“Forgive them father for they know not what they do.”
What makes the person of Jesus worthy of admiration and emulation is that, like all the great masters of living across time, he practiced what he preached. Enduring his greatest trial, tormented and belittled, forced to watch from the cross as his possessions changed hands over a cup of dice, being made to suffer by those very same hands, he chose compassion and forgiveness.
When we feel that we’ve been made to suffer it’s easier to choose spite than it is to choose compassion, easier to choose revenge than it is to choose forgiveness. But when we choose those negative thoughts and emotions and the damaging behaviors that stem from them we might temporarily feel a little better but we take on a heavy burden, a burden Jesus surely would have said is much heavier than the cross. And we lose the most precious part of ourselves, the part that transcends instinct and moves into the realm of godliness.
As I was contemplating the Jesus myth it occurred to me that, psychologically speaking, it wasn’t the resurrection that marked the coming of the Christ but rather that decisive moment up on the cross, the moment where despite his apparent helplessness Jesus chose to make his lived experience align with his proclaimed values. He chose compassion and forgiveness towards his tormentors. Without that choice the resurrection could not have occurred because he would have proven himself to be something other than, something less than, the Christ.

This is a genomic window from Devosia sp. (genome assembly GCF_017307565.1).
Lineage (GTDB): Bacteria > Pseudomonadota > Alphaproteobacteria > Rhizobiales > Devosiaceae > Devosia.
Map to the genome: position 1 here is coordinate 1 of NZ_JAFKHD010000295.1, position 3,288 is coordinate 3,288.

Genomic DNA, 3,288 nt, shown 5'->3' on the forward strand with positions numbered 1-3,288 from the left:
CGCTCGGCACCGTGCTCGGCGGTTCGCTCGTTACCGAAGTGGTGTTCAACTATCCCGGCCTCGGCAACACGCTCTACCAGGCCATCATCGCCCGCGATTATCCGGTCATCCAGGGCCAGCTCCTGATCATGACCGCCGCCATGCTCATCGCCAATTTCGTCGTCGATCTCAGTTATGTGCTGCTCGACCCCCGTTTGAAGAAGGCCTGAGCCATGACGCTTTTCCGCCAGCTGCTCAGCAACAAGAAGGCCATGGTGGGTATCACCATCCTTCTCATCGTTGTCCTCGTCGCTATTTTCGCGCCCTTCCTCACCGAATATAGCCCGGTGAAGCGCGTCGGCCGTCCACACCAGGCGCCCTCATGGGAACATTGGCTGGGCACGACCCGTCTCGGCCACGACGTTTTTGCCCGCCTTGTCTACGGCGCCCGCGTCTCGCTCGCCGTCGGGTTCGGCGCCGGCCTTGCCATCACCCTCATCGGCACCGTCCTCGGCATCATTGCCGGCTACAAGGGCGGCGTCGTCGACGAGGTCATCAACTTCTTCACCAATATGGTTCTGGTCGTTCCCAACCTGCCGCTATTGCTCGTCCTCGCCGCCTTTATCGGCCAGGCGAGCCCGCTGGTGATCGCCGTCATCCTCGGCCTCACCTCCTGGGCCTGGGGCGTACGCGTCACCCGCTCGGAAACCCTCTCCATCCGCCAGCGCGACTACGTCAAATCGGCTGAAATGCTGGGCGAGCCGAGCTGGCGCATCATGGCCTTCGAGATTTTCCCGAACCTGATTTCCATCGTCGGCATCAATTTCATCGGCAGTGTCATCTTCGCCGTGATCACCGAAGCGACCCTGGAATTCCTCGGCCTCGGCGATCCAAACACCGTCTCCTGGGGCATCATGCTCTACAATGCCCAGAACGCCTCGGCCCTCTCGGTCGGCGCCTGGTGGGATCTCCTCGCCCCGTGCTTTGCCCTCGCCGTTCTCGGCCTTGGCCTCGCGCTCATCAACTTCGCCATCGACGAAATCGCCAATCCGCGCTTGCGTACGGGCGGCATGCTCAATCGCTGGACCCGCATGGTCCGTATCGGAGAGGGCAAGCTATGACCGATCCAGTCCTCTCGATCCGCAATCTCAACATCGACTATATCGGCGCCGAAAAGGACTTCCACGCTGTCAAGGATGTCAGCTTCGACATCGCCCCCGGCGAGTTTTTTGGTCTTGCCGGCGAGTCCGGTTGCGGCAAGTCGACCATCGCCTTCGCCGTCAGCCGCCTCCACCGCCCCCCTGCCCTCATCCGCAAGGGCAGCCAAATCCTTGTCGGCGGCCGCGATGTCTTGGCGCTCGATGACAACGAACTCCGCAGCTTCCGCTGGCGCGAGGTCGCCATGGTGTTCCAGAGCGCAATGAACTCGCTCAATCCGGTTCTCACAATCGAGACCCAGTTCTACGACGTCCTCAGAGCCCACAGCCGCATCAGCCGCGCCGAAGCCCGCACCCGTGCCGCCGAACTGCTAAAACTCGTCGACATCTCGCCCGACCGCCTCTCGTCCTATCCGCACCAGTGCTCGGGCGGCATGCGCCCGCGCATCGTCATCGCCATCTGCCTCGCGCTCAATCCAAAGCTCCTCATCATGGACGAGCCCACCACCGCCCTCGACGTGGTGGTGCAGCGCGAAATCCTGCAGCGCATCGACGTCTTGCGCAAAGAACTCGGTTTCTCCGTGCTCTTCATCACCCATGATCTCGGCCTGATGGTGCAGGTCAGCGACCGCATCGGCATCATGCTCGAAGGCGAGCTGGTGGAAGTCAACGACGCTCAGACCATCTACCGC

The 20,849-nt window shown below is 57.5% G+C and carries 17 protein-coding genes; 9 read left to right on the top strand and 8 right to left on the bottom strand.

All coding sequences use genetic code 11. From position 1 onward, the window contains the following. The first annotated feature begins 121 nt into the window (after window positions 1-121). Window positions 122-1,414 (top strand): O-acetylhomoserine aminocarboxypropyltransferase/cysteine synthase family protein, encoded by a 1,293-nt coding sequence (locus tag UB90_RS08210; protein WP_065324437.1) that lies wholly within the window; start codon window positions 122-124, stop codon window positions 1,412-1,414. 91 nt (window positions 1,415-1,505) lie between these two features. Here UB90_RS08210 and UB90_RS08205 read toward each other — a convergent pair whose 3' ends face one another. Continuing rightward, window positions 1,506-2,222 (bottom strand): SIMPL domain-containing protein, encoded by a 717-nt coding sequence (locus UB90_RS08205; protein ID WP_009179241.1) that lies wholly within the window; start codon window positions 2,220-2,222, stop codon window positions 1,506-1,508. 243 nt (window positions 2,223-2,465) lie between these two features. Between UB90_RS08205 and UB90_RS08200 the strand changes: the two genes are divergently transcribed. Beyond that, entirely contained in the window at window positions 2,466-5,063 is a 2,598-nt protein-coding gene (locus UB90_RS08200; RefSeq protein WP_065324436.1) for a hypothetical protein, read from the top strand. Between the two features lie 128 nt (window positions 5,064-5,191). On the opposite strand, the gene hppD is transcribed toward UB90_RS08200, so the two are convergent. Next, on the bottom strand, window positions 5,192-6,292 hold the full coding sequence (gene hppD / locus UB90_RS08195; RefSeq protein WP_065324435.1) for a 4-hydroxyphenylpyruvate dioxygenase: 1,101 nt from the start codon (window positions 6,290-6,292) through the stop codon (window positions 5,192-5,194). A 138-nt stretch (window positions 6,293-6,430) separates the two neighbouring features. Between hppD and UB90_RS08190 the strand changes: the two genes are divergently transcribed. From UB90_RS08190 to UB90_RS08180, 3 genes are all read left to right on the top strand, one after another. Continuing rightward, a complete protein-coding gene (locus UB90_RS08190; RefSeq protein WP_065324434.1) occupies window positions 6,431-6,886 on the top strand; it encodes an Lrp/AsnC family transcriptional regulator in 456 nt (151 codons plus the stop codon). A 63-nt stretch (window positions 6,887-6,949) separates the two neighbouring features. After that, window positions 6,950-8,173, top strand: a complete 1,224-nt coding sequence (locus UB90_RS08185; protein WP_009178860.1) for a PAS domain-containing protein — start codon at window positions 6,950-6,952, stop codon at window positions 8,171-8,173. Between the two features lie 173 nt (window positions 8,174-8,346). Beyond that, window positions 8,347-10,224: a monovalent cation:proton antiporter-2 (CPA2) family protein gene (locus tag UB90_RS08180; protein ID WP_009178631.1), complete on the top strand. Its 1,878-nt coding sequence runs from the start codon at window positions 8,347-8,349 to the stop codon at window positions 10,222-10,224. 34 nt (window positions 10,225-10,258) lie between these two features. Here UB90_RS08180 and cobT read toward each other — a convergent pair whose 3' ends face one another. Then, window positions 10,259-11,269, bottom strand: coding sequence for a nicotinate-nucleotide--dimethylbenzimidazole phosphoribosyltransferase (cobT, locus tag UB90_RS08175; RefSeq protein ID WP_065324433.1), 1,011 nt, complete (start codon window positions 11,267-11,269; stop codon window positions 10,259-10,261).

Words are meaninglessness unless they align with how you are in the world. When you’re made to suffer and choose spite and revenge over compassion and forgiveness you can call yourself whatever you want but you’re not a Christian. Christians emulate the life of Christ and the life of Christ was one where when push came to shove love won the day.